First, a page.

Most writers have probably felt as though they’ve been “blocked” or stuck for words at one time or another, so if this is something you struggle with, you’re not alone. However, I believe writer’s block can be solved quite easily, simply by changing your perspective and a few simple practices.

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1. Change your perspective.

Writer’s block really isn’t about being unable to write. Have your hands and fingers ceased up? Even still, you likely have a voice recorder on your phone that you could use. You see, writer’s block isn’t about your inability to write, it’s only about your anticipated inability to write well. Every writer has bad days where their writing isn’t great. This is normal, and it will not last forever as long as you keep pressing on. Give yourself permission to write poorly for the next week, and I’ll bet you’ll be finding glimmers of greatness within your writing again in no time.

2. Focus on the positive.

Rather than thinking of writer’s block as a debilitating state and focusing on stuck-ness or the poor writing that you feel you’re churning out, focus on your abilities and past accomplishments. What is the best piece of writing you’ve done? Read that over, and take a minute to let yourself enjoy your success of putting words together in the past, rather than always worrying about the future. Worry only serves to eat away at your creative energy.

3. Write what you enjoy writing.

If you’re constantly thinking of markets and publishing trends and what may be expected of you, you may find yourself immobilized. Even if you have deadlines to meet, sometimes it’s necessary to get back to the roots of why you started writing in the first place. Tune out any voices around you and find your joy for the process again.

4. Go for a walk.

A healthy and moving body leads to a healthy and moving mind. Get your blood circulating through your body, so it will circulate more through your heart and your mind as well. Not only will exercise help improve creativity, it will also improve your mood, your life expectancy, and your sleep.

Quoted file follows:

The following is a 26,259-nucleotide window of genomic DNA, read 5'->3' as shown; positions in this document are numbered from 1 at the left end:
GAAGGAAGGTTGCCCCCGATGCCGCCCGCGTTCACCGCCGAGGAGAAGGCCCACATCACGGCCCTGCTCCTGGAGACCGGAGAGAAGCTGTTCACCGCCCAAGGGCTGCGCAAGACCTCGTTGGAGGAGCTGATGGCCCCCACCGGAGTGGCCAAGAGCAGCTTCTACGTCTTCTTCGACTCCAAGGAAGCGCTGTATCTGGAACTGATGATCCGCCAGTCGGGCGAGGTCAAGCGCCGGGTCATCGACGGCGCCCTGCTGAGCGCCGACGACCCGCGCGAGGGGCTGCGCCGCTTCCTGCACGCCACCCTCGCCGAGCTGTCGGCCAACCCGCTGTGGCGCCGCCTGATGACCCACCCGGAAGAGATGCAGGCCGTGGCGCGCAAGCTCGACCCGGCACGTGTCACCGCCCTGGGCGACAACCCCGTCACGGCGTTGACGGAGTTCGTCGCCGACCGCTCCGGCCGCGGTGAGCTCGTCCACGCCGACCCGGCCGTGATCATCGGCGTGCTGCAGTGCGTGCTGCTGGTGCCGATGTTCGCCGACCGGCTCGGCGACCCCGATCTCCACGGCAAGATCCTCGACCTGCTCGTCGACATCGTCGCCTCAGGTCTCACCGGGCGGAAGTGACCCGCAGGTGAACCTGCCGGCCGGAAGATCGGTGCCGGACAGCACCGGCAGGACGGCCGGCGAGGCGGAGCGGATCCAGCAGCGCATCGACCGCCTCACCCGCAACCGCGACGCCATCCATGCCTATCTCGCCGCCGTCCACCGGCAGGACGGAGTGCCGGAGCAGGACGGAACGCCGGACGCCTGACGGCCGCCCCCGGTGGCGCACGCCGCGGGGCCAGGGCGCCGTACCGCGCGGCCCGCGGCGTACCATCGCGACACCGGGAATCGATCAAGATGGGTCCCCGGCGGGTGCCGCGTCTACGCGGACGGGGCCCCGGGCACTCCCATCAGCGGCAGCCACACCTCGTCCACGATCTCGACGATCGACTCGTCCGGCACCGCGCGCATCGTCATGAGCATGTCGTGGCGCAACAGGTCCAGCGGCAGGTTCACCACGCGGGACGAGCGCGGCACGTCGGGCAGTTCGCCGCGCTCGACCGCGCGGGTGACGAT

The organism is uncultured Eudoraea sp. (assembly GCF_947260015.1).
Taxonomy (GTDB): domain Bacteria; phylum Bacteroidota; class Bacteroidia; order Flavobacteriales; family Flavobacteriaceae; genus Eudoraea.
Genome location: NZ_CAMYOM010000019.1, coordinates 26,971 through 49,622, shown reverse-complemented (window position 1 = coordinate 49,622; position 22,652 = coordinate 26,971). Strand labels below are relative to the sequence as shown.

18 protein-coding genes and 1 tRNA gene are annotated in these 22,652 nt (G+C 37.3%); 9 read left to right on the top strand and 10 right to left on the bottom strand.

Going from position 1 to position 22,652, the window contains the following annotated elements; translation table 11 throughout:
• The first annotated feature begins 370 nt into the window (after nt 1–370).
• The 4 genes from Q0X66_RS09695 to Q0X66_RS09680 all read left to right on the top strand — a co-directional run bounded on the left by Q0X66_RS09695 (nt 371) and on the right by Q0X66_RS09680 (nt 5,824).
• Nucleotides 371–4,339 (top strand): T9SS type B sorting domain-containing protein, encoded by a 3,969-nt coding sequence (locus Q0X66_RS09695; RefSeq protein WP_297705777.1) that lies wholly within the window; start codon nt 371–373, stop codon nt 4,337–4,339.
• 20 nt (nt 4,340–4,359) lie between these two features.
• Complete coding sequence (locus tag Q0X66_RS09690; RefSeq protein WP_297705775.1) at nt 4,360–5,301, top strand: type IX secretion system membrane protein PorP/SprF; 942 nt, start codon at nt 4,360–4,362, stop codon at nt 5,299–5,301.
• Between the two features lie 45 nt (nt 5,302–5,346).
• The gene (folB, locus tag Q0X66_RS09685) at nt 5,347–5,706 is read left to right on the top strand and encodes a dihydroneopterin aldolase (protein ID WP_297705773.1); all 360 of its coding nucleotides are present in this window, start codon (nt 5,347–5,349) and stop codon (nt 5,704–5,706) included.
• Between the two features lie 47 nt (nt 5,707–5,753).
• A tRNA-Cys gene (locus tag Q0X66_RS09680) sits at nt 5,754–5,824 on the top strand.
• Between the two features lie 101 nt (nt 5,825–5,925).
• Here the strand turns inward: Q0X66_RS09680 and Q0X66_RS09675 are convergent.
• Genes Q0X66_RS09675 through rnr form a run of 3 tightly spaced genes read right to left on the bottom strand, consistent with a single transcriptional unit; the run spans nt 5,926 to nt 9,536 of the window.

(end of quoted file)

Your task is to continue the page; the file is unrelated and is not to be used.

5. Brainstorm, brainstorm, brainstorm.

Writer’s block is often signified by a lack of ideas, or a lack of understanding of how to implement ideas. Keep a notebook (or I use an iPhone app called A Novel Idea) with you at all times. Character ideas can strike at the oddest times. I’ll often be in the grocery store lineup and notice a clerk’s nametag. From there, my mind may wander to what type of a person I think of when I think of that particular name. The thing is, if you leave the store without recording this information, it will be gone. When you’re feeling blocked and looking for a new and interesting character to add to a story, chances are, if you have all sorts of characters to flip through, you’ll find one that fits. Do the same thing with ideas for motivations (when you notice someone around you who really wants something, make a note of it), emotional reactions, and obstacles others are facing. Our world is full of great story pieces. It’s simply our job to find some that interest us and put them together.

6. Don’t wait for inspiration.

Inspiration often doesn’t show up when our kids are at school or the house is suddenly empty and we have a chance to sit down and write. It especially doesn’t show up when you’re staring at a blank document. Inspiration comes through doing. Get your pen moving or your fingers typing. Even if you don’t feel like it’s your best work (see number 1) or even if you feel you may be going in the wrong direction, you’re much more likely to find the right direction simply through getting some forward momentum.

7. Momentum breeds momentum.

The longer you stay stuck, the harder it will be to get moving again. This applies to everything from working out and eating properly, to working on our stories. Write every day, especially when you feel stuck. The connection between your brain and your fingers will get stronger over time, and it will become easier to write more and more words.

8. Write first thing in the morning.

Our dreams can provide us with wonderful story fodder. During that time between sleeping and fully waking up, often our dreams are still floating through our thoughts. Don’t let those ideas go to waste! Take five minutes to jot down everything that comes to mind, then put it aside and don’t look at it until you sit down to write again later. Is there anything in there you want to use, or build on, or add to your brainstorming files? Do this every day, and not only will you add momentum to your writing, you’ll also build a full and useful file of ideas to come back to.

The most important thing to keep in mind is that writer’s block can be solved. You’re not alone, and if you lower your expectations for yourself, at least for a short time, you’ll be able to find your love for writing again. Use the above strategies to build momentum and story ideas, and soon you’ll be flying through pages that take on lives of their own once again.

Fast Fiction

Excerpted from Fast Fiction. Copyright ©2014 by Denise Jaden. Printed with permission from New World Library —

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About Denise Jaden

Denise JadenDenise Jaden, author of Story Sparks and Fast Fiction, fast-drafted her debut YA novel, Losing Faith (Simon Schuster), in twenty-one days during National Novel Writing Month (NaNoWriMo). More.

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